And also John, what kind of informed choice can you make about the Joker? He blew up a for-Christing hospital, set off a bomb in a police station, and admitted to personally killing a policeman himself? What kind of fair and balanced reporting do you need on a sociopath like that?

    I also take issue with your argumtn that only one man can't hurt everyone everywhere. That is very true. But until the time comes when someone liek the Joker or Bin Laden or whoever starts publishing schedules and lists of targets, how is it unreasonable that "just one man" can create widespread fear under the right set of circumstances.

    Dude, I love you to death, and I really wish that I could share your optimism and idealism, howeverthat's a luxury I no longer have, no matter how much I miss it and wish i could have it back...

  3. Joey B Jr.

    Why are you even opening up that can of worms?

    Listen: the explicit subject of this post was the last eight years and entertainment in the Bush administration. How about holding him accountable for his time in office?

    Why should Clinton, who left in 2000, even be up for debate?

    What law says I must mention Clinton when I talk about the last eight years and Bush?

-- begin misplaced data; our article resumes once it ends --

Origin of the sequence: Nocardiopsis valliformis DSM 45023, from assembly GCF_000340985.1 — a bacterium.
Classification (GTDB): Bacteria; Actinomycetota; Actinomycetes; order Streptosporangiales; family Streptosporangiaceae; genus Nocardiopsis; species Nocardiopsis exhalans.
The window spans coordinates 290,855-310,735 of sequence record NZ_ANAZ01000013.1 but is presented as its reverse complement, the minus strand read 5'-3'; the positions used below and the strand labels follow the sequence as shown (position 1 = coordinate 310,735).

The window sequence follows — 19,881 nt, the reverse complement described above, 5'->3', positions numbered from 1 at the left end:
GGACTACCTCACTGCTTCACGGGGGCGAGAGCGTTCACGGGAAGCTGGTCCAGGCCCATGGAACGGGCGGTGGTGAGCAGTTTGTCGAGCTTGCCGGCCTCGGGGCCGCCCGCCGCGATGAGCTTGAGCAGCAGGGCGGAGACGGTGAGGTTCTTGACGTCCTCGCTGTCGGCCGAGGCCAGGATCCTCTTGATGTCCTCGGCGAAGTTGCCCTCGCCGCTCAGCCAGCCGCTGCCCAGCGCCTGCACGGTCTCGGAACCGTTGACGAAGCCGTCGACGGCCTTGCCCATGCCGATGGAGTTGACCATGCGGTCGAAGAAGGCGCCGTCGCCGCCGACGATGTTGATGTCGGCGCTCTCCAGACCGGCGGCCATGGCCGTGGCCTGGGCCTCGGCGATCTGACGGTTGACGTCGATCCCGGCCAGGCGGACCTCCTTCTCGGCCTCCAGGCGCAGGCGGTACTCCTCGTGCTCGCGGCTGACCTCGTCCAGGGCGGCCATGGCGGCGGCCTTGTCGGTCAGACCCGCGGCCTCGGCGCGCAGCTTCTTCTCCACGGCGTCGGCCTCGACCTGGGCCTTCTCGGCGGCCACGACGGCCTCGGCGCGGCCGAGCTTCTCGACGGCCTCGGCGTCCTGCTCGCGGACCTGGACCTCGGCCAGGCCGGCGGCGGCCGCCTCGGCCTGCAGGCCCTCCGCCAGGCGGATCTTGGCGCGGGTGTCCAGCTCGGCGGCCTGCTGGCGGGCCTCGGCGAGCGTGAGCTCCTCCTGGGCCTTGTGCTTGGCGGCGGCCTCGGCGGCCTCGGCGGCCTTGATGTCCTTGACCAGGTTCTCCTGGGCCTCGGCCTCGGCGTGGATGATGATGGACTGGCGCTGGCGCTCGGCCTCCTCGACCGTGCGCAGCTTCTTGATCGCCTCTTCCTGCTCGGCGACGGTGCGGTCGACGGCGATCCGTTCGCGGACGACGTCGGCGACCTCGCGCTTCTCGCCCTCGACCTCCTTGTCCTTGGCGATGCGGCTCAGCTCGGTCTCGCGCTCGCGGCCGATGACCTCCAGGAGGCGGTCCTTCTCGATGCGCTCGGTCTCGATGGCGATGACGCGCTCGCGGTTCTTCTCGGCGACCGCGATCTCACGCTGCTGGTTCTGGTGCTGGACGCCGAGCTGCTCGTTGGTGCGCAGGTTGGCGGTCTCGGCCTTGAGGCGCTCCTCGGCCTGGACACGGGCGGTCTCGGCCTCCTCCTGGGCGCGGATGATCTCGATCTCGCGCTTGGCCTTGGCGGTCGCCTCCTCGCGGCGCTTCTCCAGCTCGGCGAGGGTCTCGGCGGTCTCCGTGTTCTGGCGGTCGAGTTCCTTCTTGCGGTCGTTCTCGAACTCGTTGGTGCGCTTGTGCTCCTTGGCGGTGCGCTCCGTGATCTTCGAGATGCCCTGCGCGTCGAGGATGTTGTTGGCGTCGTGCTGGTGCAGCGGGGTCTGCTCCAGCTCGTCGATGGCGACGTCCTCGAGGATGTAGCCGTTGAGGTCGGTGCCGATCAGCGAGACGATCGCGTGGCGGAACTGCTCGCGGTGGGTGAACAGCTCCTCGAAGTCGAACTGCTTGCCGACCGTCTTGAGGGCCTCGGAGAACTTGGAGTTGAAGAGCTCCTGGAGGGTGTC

I thought Republicans were against the fairness doctrine. :)

    I didn't mention Clinton because his departure occurred EIGHT YEARS AGO and is off-topic!

    I will be focusing on the Age of Clinton -- good and bad -- in Horror Films of the 1990s, but that's just not the subject of this post.

    And how weird -- the best defense a conservative can muster of Bush was that Clinton was just as bad?

    Do you REALLY believe the first World Trade Center attack and the second one are equivalents in terms of casualties, importance, response and aftermath?

    Do you really believe the dot com bubble bursting and the state of the economy today are equivalent?

    Do you really believe the unemployment rate now and in 2000 are equivalent?

    Do you really think the surplus then and the deficit now are equivalent?

    I thought Republicans were supposed to be the party of personal responsibility. All they can do is look at the last eight years and whine that Clinton was a bad president.